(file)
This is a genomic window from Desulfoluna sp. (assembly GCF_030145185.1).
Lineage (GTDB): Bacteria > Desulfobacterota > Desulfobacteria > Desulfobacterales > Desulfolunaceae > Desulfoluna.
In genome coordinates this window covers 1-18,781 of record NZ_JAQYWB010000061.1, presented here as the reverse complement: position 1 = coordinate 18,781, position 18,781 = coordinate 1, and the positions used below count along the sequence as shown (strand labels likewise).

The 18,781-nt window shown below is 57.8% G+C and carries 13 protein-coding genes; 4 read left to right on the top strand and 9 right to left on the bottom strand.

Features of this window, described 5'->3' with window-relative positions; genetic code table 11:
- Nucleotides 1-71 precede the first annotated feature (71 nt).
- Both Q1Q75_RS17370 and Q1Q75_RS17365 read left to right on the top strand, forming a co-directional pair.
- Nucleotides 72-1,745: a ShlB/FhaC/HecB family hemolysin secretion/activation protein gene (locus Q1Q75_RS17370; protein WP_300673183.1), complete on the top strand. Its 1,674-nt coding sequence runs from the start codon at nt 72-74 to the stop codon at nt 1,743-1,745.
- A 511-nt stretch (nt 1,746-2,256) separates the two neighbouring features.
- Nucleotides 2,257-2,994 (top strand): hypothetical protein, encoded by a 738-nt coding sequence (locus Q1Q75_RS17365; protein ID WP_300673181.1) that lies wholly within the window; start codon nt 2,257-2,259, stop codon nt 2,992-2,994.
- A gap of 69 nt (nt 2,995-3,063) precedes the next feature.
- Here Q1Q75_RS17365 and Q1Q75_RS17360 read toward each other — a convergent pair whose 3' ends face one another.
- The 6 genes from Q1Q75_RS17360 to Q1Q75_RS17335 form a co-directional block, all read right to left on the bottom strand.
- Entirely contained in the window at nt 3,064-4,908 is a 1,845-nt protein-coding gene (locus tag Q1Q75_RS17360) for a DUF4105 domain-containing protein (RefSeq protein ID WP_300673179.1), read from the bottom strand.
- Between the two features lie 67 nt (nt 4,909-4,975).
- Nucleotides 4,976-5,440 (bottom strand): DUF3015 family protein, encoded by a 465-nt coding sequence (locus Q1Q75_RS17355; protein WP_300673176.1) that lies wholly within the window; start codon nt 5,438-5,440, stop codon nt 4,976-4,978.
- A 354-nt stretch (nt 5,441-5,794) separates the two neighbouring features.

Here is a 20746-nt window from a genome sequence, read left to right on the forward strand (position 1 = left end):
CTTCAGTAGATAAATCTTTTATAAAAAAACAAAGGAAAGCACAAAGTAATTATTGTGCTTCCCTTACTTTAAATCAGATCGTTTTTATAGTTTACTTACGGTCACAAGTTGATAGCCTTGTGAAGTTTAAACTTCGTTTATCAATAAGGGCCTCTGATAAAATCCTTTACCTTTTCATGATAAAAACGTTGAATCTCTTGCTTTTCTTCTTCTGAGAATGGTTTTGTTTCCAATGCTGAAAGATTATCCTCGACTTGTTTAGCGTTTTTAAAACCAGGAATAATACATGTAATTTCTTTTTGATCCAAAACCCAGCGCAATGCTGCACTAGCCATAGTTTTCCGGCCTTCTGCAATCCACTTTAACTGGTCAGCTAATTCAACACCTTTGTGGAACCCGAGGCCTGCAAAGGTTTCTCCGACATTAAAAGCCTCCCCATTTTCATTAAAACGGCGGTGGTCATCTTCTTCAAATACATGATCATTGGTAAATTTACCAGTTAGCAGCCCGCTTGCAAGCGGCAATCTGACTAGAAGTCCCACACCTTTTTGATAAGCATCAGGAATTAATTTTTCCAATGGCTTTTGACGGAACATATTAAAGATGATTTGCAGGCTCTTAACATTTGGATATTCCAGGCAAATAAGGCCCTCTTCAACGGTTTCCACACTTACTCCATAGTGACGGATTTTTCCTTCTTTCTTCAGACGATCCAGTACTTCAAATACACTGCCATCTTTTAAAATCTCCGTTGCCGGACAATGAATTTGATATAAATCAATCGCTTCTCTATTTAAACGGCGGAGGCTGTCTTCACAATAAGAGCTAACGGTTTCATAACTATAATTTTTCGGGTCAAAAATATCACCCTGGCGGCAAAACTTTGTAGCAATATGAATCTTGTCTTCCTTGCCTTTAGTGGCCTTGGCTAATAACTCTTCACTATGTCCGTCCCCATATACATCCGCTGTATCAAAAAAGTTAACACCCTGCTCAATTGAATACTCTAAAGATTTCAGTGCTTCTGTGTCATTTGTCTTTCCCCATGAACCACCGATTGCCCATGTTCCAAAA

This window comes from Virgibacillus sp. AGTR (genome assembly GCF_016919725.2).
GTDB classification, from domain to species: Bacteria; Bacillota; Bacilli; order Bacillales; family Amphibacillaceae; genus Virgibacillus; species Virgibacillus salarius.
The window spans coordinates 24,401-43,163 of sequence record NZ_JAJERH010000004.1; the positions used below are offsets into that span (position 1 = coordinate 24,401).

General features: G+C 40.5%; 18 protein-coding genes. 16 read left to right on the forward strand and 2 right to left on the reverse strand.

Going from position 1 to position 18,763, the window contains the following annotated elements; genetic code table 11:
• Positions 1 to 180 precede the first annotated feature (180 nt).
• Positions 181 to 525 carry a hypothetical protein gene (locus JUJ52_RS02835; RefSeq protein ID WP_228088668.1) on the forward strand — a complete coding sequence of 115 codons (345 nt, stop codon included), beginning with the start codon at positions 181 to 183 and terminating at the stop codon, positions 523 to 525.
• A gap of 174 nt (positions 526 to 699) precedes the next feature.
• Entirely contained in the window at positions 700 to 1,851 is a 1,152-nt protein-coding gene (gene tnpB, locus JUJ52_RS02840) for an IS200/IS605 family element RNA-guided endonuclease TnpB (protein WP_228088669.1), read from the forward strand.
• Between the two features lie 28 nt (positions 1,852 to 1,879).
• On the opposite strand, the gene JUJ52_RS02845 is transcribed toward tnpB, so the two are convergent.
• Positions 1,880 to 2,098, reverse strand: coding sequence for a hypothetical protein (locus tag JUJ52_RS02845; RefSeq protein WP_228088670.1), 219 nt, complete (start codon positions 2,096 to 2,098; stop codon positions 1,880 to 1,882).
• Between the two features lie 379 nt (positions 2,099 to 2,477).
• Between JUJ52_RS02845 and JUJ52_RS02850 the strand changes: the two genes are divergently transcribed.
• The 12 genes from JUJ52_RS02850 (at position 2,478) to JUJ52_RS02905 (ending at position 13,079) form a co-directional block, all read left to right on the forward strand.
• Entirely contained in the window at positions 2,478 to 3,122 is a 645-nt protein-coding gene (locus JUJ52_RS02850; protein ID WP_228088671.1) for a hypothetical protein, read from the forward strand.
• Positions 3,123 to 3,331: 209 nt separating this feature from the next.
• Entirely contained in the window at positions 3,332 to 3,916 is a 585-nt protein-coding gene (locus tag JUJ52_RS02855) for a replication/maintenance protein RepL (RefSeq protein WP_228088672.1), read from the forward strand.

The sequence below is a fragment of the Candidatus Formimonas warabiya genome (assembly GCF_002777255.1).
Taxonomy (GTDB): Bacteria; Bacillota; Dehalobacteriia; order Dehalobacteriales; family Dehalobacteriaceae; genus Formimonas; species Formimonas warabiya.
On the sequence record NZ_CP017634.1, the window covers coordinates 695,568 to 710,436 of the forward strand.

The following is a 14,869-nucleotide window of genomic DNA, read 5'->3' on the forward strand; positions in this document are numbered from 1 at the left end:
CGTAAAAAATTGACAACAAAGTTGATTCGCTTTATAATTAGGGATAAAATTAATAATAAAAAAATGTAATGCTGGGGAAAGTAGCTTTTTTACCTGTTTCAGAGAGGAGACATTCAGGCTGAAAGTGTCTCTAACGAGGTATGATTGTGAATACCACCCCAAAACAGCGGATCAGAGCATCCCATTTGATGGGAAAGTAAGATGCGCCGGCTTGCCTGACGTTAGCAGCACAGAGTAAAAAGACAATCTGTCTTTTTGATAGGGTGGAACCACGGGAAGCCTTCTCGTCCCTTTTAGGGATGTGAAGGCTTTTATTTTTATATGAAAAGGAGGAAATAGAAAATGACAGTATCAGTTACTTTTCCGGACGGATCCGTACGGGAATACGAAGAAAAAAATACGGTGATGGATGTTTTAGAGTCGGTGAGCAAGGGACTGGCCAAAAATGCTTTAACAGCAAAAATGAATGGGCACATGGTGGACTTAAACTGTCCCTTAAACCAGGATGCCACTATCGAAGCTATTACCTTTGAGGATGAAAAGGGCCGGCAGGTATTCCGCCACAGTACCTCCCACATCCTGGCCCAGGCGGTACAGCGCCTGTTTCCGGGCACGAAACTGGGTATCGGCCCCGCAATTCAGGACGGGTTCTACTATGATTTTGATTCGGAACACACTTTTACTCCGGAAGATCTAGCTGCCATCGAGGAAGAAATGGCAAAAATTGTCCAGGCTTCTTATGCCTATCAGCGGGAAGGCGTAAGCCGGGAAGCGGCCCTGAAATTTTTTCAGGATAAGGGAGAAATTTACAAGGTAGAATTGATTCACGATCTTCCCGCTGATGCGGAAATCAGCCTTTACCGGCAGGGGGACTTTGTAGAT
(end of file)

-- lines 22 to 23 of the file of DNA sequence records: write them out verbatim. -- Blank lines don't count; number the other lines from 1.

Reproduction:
The window spans coordinates 24,401-43,163 of sequence record NZ_JAJERH010000004.1; the positions used below are offsets into that span (position 1 = coordinate 24,401).

General features: G+C 40.5%; 18 protein-coding genes. 16 read left to right on the forward strand and 2 right to left on the reverse strand.